Why should you want to try and sell an online course on a mostly unknown topic?
You know anything less than popular will hardly get the attention of your target audience, especially if it requires that you create interest first, because your readers and subscribers might not even know that you offer exists!
But you do for a reason:
It's because when you bring your message out, you don't want only money – you want to bring something new to the niche, let it breathe some fresh air, get new ideas circulating.
And that's great! It can be your unique selling point, a one-of-a-kind USP that might turn you into the one who wrote the book, the blog or… the online course.
It only requires more work, because it's hard to convince people to follow anything on a topic that is hardly known or less than popular, let alone buy it.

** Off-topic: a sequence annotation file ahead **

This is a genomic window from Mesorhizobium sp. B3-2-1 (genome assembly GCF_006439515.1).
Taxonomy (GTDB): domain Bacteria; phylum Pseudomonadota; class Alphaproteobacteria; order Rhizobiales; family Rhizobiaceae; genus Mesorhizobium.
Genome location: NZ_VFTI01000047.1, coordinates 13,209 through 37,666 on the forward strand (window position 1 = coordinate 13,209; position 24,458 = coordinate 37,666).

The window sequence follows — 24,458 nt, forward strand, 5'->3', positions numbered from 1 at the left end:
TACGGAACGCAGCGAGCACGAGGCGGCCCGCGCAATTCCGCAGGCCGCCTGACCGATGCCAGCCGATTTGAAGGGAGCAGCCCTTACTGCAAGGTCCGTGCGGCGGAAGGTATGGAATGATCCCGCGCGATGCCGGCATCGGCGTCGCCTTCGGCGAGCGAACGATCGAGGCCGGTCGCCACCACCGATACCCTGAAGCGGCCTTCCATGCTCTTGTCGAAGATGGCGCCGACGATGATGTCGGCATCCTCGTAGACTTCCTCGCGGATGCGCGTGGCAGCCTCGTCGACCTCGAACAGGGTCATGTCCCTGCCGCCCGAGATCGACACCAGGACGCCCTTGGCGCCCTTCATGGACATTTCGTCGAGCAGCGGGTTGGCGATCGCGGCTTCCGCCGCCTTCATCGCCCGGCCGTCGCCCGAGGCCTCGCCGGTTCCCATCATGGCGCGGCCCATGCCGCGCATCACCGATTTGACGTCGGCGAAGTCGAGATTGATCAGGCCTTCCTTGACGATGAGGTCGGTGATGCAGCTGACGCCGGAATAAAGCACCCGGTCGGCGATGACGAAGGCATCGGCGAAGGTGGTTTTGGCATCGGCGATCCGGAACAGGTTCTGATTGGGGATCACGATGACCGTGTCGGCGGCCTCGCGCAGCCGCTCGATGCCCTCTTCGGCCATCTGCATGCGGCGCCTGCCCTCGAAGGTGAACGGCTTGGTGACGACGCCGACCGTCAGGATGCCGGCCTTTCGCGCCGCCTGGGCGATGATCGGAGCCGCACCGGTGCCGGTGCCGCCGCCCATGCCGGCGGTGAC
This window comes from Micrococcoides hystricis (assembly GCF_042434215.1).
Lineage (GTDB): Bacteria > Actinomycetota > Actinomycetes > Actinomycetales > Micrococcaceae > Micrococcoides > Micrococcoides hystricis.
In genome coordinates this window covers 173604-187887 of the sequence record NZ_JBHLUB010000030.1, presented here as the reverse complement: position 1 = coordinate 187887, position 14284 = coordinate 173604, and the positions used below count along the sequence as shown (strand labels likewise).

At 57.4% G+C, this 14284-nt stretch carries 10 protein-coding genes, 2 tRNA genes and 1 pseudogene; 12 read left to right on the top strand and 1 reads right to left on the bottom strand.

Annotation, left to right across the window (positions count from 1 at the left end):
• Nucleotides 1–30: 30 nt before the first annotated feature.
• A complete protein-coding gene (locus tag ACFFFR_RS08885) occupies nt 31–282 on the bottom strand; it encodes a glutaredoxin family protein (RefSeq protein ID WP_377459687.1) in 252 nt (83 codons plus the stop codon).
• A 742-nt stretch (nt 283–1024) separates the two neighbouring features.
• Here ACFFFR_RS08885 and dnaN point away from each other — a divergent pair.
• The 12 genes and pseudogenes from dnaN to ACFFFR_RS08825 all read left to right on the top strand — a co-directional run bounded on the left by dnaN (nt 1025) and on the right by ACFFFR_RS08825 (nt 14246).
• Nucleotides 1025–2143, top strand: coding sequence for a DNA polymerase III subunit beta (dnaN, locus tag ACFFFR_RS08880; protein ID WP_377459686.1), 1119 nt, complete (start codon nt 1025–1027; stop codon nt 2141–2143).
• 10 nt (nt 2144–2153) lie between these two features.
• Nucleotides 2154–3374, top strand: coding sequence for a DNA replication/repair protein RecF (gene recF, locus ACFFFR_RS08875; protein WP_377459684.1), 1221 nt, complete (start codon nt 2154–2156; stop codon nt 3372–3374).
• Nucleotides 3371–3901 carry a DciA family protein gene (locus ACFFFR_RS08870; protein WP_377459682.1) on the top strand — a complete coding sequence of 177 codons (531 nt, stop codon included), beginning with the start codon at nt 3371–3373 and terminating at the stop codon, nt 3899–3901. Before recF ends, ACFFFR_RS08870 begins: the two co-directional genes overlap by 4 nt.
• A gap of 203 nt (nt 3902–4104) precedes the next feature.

But you'd be surprised at learning how many ways there are to make money with such an online course!
There's a strategy that I followed and I am following, and other people followed as well. With this post, I'm going to guide you from sparking interest in a non-popular topic or niche, to making money and generating traffic with your online course.
Just be prepared to put in some intense legwork.
The reality is that you can only sell an online course on a mostly unknown topic to an audience who already knows and trusts you!
You need that layer of trust to begin this new endeavor. Without that layer, any effort risks turning into a waste of time, money and resources, even if you offered to enroll in your course for free.
The very first step to sell your special online course is to start with the people who know and trust you – your subscribers, blog readers, engaged social followers, and current students (if you run other courses).
Here is some advice on how to go about it:
Blog readers are more likely to respond positively to introductory blog posts.
Start with your most trafficked post and add a paragraph with CTA about your new idea, directing them to a landing page where you explain your idea in detail and why you'd love to teach it to others.
You can even make an infographic or an ebook and offer it on the landing page.